If you’re familiar with my children’s books you’ve probably noticed that my art style changes from book to book. There are a couple of reasons for this:
1) I get bored, and so I try new things to keep it interesting.
2) I let my illustrations to do most of my storytelling. But I think certain art styles are better suited to tell certain kinds of stories. So I change my art style to better tell each particular story.
With that said I want to talk about my inspiration for my picture book Mr. Tiger Goes Wild. The initial idea for the book was a simple thought experiment: I wanted to see what would happen when an anthropomorphic animal character (that is, an animal character who walks and talks and lives very much like a human) got in touch with his true animal nature and became wild.
I began by studying how other authors and artists handled anthropomorphism. I read countless children’s books that involved animal characters, books like Watership Down, Animal Farm and The Story of Babar. I also studied animated films for ideas. I grew up loving classic Disney films like The Jungle Book, Robin Hood and Fantasia, films that did interesting things with anthropomorphism, and so I returned to those films in my search for inspiration. And I pored over books like The Illusion of Life, which discusses the entire Disney animation process, from initial ideas through development, production, and even post-production.
Disney artists like Eyvind Earle and Mary Blair were master illustrators. Their jobs were to design the look and feel of characters and of scenes and of entire animated films. Their modernist style led me to other mid-century illustrators such as Charley Harper, Roger Duvoisin, Leonard Weisgard, and the team of Alice and Martin Provensen (who both happened to have backgrounds in animation).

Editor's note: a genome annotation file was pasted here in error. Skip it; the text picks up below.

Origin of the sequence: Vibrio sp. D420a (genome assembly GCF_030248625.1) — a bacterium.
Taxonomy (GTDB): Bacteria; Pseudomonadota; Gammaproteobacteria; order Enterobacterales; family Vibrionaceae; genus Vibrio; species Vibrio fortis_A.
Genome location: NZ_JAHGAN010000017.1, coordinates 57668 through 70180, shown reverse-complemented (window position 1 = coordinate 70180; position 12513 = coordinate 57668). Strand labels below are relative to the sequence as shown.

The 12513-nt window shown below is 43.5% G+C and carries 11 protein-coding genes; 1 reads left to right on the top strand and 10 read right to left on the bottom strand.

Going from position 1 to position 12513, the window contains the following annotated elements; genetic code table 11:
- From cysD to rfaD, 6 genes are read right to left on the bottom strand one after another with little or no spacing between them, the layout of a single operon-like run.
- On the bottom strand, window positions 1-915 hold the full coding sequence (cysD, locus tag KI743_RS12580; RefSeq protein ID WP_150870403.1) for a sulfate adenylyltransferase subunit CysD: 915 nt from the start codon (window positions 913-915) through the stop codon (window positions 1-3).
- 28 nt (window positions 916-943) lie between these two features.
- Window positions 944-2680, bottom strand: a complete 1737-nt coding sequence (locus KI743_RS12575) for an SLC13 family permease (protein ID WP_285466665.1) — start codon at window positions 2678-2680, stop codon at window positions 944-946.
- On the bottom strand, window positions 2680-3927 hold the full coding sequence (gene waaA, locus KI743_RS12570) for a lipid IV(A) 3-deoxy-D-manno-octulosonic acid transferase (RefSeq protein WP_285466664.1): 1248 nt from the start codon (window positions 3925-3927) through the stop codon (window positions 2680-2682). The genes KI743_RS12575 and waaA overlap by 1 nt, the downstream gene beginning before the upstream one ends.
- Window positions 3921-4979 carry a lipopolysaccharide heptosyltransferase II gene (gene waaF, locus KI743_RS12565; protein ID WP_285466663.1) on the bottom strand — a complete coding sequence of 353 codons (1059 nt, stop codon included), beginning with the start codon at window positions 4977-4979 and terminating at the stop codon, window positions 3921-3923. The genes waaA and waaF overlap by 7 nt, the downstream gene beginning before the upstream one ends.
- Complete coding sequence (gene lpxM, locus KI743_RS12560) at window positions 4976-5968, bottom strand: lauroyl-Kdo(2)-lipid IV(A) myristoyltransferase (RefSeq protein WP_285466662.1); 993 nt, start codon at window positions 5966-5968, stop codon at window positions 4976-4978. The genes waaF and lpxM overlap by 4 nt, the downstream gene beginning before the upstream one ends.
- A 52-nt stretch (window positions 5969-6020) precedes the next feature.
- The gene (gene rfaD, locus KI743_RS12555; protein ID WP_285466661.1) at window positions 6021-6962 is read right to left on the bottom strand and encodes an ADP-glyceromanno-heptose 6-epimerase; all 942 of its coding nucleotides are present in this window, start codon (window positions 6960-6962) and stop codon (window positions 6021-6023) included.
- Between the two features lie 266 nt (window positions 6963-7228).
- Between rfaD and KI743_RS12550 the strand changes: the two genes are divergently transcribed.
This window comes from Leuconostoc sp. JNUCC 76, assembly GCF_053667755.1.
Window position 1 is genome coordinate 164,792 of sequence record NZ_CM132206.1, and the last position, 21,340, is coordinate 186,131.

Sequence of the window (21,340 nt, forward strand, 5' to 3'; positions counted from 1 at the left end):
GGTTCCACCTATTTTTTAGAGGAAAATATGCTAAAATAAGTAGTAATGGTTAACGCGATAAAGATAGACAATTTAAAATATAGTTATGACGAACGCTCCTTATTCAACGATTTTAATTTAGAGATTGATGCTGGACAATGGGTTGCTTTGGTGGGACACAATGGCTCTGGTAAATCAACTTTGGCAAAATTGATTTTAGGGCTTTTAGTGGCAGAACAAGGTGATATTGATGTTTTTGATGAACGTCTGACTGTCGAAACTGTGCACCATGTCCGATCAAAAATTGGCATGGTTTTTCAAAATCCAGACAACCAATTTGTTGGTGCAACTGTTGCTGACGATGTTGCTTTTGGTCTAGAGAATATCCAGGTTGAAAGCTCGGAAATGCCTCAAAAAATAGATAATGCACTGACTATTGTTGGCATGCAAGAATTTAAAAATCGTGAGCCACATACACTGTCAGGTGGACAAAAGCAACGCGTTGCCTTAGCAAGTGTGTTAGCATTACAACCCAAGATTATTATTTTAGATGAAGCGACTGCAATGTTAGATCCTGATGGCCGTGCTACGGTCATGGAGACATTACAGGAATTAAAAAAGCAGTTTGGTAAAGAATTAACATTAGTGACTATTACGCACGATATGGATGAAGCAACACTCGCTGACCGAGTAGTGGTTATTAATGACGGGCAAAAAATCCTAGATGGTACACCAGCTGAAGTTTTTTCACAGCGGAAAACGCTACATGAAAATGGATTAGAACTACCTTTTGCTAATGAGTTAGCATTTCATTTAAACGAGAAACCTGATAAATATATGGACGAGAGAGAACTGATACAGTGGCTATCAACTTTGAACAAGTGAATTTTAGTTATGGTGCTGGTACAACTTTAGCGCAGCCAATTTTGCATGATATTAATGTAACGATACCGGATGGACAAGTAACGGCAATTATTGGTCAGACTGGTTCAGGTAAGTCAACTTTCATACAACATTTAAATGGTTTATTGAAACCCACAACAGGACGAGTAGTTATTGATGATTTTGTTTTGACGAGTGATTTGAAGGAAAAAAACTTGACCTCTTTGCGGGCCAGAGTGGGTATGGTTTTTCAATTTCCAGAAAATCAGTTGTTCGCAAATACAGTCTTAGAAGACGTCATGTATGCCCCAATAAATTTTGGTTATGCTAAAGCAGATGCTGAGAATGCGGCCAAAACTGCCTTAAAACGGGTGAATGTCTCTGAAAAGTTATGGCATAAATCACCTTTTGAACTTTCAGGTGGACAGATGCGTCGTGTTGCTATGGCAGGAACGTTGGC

I studied all of those various artists and storytellers, and many others, as I began work on my picture book. I took notes on how my favorite authors handled animal characters, story arcs, and the relationships between words and pictures. I covered the walls of my studio with copies of my favorite illustrations from those artists, I literally surrounded myself with my favorite art, and I began to notice patterns in my taste. I found that I liked how these artists used layers of line and texture over big bold shapes of solid color. I liked how their art was high contrast and how they often used simple, unified color palettes. I might like how one artist handled plants, and how another handled texture, and how another used white space, and I tried to come up with unique ways of combining those different elements in my own art.
Slowly-but-surely my story began coming together, and slowly-but-surely my art style evolved into something new and exciting for me…a style that I thought was particularly appropriate for the story I was trying to tell.
All artists have outside influences (whether they realize it, or not). I’ve chosen to actively pursue influences, rather than passively wait to be influenced. Sometimes I discover new directions for my art by experimenting in my sketchbook, other times I discover new directions by analyzing how I feel about the work of other artists. In my tiger book, I think you’ll see hints of Eyvind Earl, Mary Blair, the Provensens, Charley Harper and Leonard Weisgard. You might even hear whispers of The Story of Babar, Frog and Toad, or Animal Farm. But my hope is that I’ve combined all of those different inspirations in my own unique way, to tell the story of how Mr. Tiger found his true self.